While some of the traditional clarinet technique can seem slightly under-polished, Mitchell’s extended clarinet technique is top-notch, and each of the individual pieces gives him the opportunity to display his mastery of those techniques. The first work, Reflection, by Smith, presents us with ambient choral sounds underscored by a clarinet monody with perfectly executed multiphonics. In Etude for Barney, Mitchell expertly navigates Mandat’s obstacle course of multiphonics and microtones.
The first of the one-person duets is Epitaph. This work by Smith takes us to Ancient Greece and harkens back to the double-aulos players of antiquity. Each of the four movements begins with a poem recited by Mitchell, followed by a short character work performed on two clarinets simultaneously—both played by Mitchell! The show-stopper would have to be the other duet by Christian Wolff, Isn’t This a Time? We hear a cannon at varying degrees of delay; from near-unison to three seconds apart. Certainly worth a listen.
Whether or not you’re a fan of the avant-garde, you might want to have a listen to this album regardless. Ian Mitchell uses these works from American composers to demonstrate the extended capabilities of the clarinet, superbly.
– Gary Fair
Places in Time: The Musical Journeys of Richard Brooks. Polish Radio National Orchestra, Joel Eric Suben, conductor; Kent Philharmonia Orchestra, Lynn Asper, conductor; Deirdre Viau, flute; Yhasmin Valenzuela, clarinet; Lilit Hartunian, violin; Christopher Homick, cello; Leah Kosch, piano; The New Hudson Saxophone Quartet: Paul Cohen, Avi Goldrosen, David Demsey Tim Ruedeman; Constanta Symphony Orchestra, Radu Ciorei, conductor; Memphis Woodwind Quintet; Florida State University Percussion Ensemble, Gary Werdesheim, director; Carroll Glenn, violin; Kenneth Gartner, piano. Richard Brooks: Seascape: Overture to Moby Dick; Landscape…With Grace; Sweet Betsy; Four Play; Chorale Variations for Two Horns, String Orchestra; Prelude and Lament; Suite for Percussion; Sonata for Violin and Piano. Ravello Records, RR7989. Total Time: 1:30:39
Featuring compositions by Richard Brooks, this album explores the composer’s various styles throughout his career. Brooks is an accomplished composer, with over one hundred works for a variety of different ensembles. The first two tracks, Overture to Moby Dick and Landscape…With Grace, are for large orchestra, although the first piece includes a distinctive woodwind section, and the remainder of the album is for various smaller ensembles. Overture to Moby Dick was written for his full-length opera and symbolizes the ocean by way of unpredictable swells of sound. In fact, both Overture to Moby Dick and Landscape…With Grace remind me of Ligeti’s use of blocks of sound. Landscape…With Grace ends with the hymn Amazing Grace executed in a long round, creating lots of layers. Sweet Betsy is more melodic and almost jazz-like ballad with the cello imitating a walking bass line, ending with an almost Copland-like trio with flute, clarinet, and violin. Four Play is a piece for saxophone quartet (soprano, alto, tenor, bari) and starts off with a repetitive first four notes of a minor scale motive that is passed around the ensemble. The piece goes through several distinct sections, including jazz. Chorale Variations goes back to the “blocks of sound” style before becoming a beautiful chorale, albeit with pops of dissonance occurring. His woodwind quintet, Prelude and Lament, features very playful pairings that act as a call and response to each other. The solos, although a bit off intonation-wise, are quite beautiful. The album concludes with Suite for Percussion a groovy work for five percussionists and Sonata for Violin and Piano. While this album is overall quite well done as far as recording quality, I wish that the order of tracks had been altered. Perhaps putting them in chronological order would give the listener a better representation of the journey through this “composer’s personal history” as the description of the album states.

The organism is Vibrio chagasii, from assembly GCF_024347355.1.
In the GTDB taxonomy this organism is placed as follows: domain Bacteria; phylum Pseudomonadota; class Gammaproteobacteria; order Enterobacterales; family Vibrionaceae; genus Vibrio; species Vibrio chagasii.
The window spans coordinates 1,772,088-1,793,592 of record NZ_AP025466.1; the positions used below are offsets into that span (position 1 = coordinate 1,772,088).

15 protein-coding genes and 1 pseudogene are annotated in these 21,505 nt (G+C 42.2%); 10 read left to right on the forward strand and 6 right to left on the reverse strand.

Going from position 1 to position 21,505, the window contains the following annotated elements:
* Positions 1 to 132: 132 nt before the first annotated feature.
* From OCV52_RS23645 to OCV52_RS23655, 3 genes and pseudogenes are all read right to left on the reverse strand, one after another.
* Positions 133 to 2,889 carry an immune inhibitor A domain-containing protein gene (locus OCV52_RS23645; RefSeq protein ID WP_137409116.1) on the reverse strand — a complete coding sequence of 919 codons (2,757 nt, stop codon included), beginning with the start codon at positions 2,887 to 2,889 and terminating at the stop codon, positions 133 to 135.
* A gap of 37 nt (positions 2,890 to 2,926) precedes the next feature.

– Jeremy Wohletz
Moments of Clarinet. József Balogh, clarinet.
The boldness of József Balogh’s performances and the freshness of his original compositions make listening to Moments of Clarinet a delight. Balogh achieves a directness of expression that is never saccharin or maudlin. His sincerity pairs perfectly with his characteristic rich, solid timbre and precise finger work. One imagines that Balogh (and collaborators) had an incredible amount of fun in the studio, and the result is infectious.
This potpourri recital recording plays to the clarinet’s strengths, spanning jazz, eastern European, and klezmer musics. Despite this familiar territory, Balogh’s compositions manage to transcend cliché and, as in his performances, rely on direct, genuine communication. It’s a safe bet that clarinetists everywhere will be hunting down the scores for works on this disc, eager to program these instant hits on their own recitals.
Balogh’s collaborators, on both sides of the microphone, also deserve commendation. The pianist brings a wealth of colors and subtle articulations throughout, and notably, does a fantastic job emulating a cimbalom. Furthermore, the disc is beautifully recorded, conveying an almost visceral presence.
For those of us immersed in daily practice, lessons, and performances, it is rare that listening to a clarinet recital recording is simply so much fun. With Moments of Clarinet, Balogh achieves that remarkable feat and asserts his formidable stature as performer-composer.
– David Yandl